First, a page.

By Mary Wisniewski
CHICAGO (Reuters) - Barack Obama's presidential library will be built in his hometown of Chicago, the Obama Foundation announced on Tuesday.
Chicago beat out proposals by New York City and Hawaii to host the facility.
The foundation, a nonprofit organization that conducted the site-selection process and will oversee the development and building of the library, has not decided on its exact location, but it is expected to be in one of two parks near the University of Chicago's main campus.
Obama grew up in Hawaii and went to college in New York, but owns a home and spent most of his pre-White House political career in Chicago, starting as a community activist before becoming a state senator and U.S. senator.
"All of the strands of my life came together and I really became a man when I moved to Chicago," Obama said in the foundation's video announcement of the decision.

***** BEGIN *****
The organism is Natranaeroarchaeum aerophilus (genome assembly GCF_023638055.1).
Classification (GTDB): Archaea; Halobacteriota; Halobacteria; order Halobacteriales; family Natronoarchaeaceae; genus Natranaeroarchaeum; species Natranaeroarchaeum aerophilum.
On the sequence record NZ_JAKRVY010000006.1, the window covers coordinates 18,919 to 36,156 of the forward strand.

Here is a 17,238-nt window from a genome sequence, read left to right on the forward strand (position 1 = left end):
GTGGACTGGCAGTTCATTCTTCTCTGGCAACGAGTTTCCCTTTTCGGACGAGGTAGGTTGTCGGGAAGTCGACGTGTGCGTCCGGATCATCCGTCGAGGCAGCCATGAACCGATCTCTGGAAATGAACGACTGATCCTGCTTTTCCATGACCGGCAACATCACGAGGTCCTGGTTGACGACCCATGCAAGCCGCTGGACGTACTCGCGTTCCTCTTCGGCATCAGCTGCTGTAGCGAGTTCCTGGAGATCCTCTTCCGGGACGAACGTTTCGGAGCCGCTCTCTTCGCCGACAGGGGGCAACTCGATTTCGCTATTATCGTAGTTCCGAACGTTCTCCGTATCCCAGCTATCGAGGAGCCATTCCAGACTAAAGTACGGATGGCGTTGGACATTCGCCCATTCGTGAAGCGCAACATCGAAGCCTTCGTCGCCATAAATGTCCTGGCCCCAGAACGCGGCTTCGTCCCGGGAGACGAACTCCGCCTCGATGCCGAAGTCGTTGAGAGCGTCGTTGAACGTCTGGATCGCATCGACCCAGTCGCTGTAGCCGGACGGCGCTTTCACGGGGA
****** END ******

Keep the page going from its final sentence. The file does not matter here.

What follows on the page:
Obama met his wife, first lady Michelle Obama, in Chicago, and his two daughters were born there.
"What we can also do is to attract the world to Chicago," the president said.
"I'm thrilled to be able to put this resource in the heart of the neighborhood that means the world to me," Michelle Obama said in the video. "I consider myself a South Sider."
People in Chicago's South Side, which includes many poor and crime-ridden neighborhoods, hope jobs and investment come with the library. Some small businesses are concerned they may be forced out of the area if rental prices go up.
(Additional reporting by Fiona Ortiz; Editing by Will Dunham)